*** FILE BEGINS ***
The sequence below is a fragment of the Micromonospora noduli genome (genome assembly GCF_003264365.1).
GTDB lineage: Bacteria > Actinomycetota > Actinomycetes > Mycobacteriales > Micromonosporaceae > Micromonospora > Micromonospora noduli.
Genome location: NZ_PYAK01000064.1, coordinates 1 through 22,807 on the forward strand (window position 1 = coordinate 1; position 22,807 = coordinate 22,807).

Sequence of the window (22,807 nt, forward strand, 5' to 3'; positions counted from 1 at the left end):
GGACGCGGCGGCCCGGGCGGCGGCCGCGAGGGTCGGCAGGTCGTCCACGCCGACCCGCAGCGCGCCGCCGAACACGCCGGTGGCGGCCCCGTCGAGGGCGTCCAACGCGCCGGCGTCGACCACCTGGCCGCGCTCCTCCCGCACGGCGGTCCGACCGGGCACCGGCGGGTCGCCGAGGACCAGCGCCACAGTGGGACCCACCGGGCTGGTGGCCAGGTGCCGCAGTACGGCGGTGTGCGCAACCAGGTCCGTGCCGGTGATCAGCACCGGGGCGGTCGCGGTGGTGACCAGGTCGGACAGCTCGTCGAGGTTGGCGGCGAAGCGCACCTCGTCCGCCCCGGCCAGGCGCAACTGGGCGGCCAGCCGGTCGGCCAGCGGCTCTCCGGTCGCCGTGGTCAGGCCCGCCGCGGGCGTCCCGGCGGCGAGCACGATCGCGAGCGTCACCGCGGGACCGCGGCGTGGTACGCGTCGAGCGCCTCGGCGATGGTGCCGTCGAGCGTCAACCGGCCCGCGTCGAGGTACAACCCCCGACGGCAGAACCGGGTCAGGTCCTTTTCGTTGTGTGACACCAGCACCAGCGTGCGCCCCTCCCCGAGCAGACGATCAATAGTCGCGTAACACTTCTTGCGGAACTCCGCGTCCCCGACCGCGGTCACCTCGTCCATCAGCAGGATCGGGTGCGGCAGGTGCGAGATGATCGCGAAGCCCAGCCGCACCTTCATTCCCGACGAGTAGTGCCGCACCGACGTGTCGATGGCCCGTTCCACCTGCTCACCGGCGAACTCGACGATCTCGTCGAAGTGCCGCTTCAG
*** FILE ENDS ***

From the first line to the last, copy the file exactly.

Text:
The sequence below is a fragment of the Micromonospora noduli genome (genome assembly GCF_003264365.1).
GTDB lineage: Bacteria > Actinomycetota > Actinomycetes > Mycobacteriales > Micromonosporaceae > Micromonospora > Micromonospora noduli.
Genome location: NZ_PYAK01000064.1, coordinates 1 through 22,807 on the forward strand (window position 1 = coordinate 1; position 22,807 = coordinate 22,807).

Sequence of the window (22,807 nt, forward strand, 5' to 3'; positions counted from 1 at the left end):
GGACGCGGCGGCCCGGGCGGCGGCCGCGAGGGTCGGCAGGTCGTCCACGCCGACCCGCAGCGCGCCGCCGAACACGCCGGTGGCGGCCCCGTCGAGGGCGTCCAACGCGCCGGCGTCGACCACCTGGCCGCGCTCCTCCCGCACGGCGGTCCGACCGGGCACCGGCGGGTCGCCGAGGACCAGCGCCACAGTGGGACCCACCGGGCTGGTGGCCAGGTGCCGCAGTACGGCGGTGTGCGCAACCAGGTCCGTGCCGGTGATCAGCACCGGGGCGGTCGCGGTGGTGACCAGGTCGGACAGCTCGTCGAGGTTGGCGGCGAAGCGCACCTCGTCCGCCCCGGCCAGGCGCAACTGGGCGGCCAGCCGGTCGGCCAGCGGCTCTCCGGTCGCCGTGGTCAGGCCCGCCGCGGGCGTCCCGGCGGCGAGCACGATCGCGAGCGTCACCGCGGGACCGCGGCGTGGTACGCGTCGAGCGCCTCGGCGATGGTGCCGTCGAGCGTCAACCGGCCCGCGTCGAGGTACAACCCCCGACGGCAGAACCGGGTCAGGTCCTTTTCGTTGTGTGACACCAGCACCAGCGTGCGCCCCTCCCCGAGCAGACGATCAATAGTCGCGTAACACTTCTTGCGGAACTCCGCGTCCCCGACCGCGGTCACCTCGTCCATCAGCAGGATCGGGTGCGGCAGGTGCGAGATGATCGCGAAGCCCAGCCGCACCTTCATTCCCGACGAGTAGTGCCGCACCGACGTGTCGATGGCCCGTTCCACCTGCTCACCGGCGAACTCGACGATCTCGTCGAAGTGCCGCTTCAG